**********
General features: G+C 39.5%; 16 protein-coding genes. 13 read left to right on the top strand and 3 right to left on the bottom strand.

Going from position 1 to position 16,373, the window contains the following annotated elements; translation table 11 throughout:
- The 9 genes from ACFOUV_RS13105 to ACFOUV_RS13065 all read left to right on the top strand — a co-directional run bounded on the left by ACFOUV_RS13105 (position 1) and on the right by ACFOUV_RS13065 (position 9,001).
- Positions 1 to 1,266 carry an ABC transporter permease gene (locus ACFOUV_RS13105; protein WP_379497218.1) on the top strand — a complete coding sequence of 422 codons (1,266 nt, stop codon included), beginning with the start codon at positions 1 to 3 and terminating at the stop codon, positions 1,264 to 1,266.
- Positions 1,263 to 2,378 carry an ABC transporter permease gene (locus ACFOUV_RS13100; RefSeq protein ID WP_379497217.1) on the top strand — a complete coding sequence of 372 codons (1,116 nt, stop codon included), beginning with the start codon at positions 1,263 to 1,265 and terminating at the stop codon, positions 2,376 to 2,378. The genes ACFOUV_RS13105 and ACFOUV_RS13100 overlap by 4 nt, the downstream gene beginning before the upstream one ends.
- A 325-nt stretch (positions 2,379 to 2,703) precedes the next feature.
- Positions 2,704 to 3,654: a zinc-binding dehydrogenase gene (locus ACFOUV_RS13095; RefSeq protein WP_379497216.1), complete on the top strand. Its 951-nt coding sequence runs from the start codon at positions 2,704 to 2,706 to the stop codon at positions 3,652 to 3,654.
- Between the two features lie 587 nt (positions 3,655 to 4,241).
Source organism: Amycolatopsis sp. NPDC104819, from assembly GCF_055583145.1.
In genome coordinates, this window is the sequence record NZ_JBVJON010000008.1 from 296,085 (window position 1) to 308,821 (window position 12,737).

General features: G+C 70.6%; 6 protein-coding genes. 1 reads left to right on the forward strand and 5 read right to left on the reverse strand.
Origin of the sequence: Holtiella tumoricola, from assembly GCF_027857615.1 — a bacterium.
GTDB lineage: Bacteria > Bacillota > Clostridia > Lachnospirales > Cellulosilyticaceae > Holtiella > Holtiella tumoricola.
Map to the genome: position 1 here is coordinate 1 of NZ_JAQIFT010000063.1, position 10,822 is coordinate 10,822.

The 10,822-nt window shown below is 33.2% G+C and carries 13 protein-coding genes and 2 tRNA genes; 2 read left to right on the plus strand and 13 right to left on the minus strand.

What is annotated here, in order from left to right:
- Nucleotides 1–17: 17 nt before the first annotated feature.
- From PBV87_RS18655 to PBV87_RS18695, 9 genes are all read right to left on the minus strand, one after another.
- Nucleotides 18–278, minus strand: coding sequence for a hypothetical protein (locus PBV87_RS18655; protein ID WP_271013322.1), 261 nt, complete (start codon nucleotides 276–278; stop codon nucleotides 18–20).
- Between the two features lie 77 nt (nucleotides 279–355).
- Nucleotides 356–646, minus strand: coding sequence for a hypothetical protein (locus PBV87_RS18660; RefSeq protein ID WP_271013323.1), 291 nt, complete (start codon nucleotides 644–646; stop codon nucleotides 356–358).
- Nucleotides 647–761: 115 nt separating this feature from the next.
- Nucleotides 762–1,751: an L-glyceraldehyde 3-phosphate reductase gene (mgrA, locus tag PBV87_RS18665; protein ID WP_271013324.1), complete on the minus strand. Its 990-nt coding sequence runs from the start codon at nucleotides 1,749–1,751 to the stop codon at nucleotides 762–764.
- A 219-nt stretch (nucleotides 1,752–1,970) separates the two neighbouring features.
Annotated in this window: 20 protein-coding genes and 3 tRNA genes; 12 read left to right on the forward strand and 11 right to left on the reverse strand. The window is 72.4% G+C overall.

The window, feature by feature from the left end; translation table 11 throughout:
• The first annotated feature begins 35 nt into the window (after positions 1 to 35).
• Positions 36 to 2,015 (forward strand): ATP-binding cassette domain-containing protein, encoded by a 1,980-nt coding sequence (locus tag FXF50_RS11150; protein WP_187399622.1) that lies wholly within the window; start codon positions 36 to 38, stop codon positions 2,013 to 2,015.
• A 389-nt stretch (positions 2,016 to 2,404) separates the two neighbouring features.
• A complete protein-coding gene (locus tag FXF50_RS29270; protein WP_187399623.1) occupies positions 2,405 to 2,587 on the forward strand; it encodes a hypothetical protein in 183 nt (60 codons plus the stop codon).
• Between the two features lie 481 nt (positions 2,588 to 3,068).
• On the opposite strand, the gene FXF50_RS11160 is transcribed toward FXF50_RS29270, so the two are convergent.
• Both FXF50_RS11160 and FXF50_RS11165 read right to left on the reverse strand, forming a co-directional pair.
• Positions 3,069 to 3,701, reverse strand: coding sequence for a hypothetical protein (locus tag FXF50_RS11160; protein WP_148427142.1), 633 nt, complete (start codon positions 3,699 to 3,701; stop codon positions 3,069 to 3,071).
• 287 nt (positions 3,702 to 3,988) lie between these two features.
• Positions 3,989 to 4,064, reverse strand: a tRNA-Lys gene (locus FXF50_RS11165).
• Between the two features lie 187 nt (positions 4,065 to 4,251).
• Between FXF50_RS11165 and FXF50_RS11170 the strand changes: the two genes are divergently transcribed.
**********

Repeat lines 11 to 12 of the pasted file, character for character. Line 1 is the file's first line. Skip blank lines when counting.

General features: G+C 70.6%; 6 protein-coding genes. 1 reads left to right on the forward strand and 5 read right to left on the reverse strand.
Origin of the sequence: Holtiella tumoricola, from assembly GCF_027857615.1 — a bacterium.